However, as with any job, there are some downsides. The bankruptcy practice can be very stressful, and it often comes with unpredictable hours. There is a ton of paperwork to complete, which means your nights and weekends may take a hit. Plus, it’s hard to watch employees of businesses go through layoffs during the case if the business winds up.

For more information about the general practice of bankruptcy, read more below.

Why Bankruptcy Law

Bankruptcy is one of the most in-demand areas of law, as both businesses and individuals may be declared incapable of paying their creditors. The employment outlook for bankruptcy attorneys is good, which is excellent news for law students. In 2006, the median salary was $102,470, but of course, pay depends on the employer: firms, non-profits, and corporations all pay different salaries to bankruptcy attorneys.

For more information, read below.

Bankruptcy Attorneys Career

To be a successful bankruptcy attorney, you need to be a “jack-of-all-trades”—that is, you may negotiate with creditors to keep a business going, create employee retention packages, and go to court to litigate issues. You’ll also serve as a “rescue worker” who assists companies and individuals in their most desperate times of need.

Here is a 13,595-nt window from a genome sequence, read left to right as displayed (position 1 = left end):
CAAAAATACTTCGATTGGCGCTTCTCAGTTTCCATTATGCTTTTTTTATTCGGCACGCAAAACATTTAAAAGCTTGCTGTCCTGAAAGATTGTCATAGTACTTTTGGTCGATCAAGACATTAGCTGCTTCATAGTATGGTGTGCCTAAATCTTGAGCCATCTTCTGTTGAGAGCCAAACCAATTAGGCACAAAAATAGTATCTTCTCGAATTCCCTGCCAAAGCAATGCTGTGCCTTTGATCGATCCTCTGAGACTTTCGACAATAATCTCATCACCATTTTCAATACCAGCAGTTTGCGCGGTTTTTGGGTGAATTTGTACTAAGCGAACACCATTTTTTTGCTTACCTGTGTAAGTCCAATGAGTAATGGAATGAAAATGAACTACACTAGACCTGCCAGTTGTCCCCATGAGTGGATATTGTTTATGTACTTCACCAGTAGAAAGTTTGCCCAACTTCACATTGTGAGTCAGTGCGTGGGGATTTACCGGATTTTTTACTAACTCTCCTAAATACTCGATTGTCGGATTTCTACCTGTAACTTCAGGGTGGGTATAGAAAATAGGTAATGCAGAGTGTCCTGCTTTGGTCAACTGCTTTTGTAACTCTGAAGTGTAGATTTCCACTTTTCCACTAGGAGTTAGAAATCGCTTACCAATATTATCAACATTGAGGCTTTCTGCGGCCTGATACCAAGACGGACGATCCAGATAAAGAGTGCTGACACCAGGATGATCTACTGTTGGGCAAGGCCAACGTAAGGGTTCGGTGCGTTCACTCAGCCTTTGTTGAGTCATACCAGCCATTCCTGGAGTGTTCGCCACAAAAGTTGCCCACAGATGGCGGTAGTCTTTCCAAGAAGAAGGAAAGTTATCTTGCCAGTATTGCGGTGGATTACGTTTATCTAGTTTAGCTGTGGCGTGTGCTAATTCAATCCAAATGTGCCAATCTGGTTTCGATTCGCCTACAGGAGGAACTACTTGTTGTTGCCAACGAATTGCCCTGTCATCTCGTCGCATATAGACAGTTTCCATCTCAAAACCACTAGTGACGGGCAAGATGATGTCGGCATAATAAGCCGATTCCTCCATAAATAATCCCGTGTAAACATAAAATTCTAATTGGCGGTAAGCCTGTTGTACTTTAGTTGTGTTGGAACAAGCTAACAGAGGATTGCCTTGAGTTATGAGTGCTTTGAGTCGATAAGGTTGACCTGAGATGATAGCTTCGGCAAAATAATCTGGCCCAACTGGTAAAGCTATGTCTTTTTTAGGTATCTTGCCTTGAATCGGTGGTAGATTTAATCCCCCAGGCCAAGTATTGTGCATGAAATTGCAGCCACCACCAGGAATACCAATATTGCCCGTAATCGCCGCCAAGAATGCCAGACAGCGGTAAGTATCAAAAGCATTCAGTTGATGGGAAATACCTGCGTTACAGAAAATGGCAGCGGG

The practice is good for those who enjoy the thrill of the courtroom, as well as the art of constructing deals during negotiations. You’ll definitely use all areas of your brain in this practice. Brian Behar of Behar, Gutt & Glazer calls the practice a “safety net” that protects “the honest guy who took an honest chance.” The role as a bankruptcy attorney includes translating and adapting ideas for rebuilding businesses and maximizing the value of assets. At the end of the case, debtors can move on with a new business plan and eliminate old debts, allowing for a fresh start.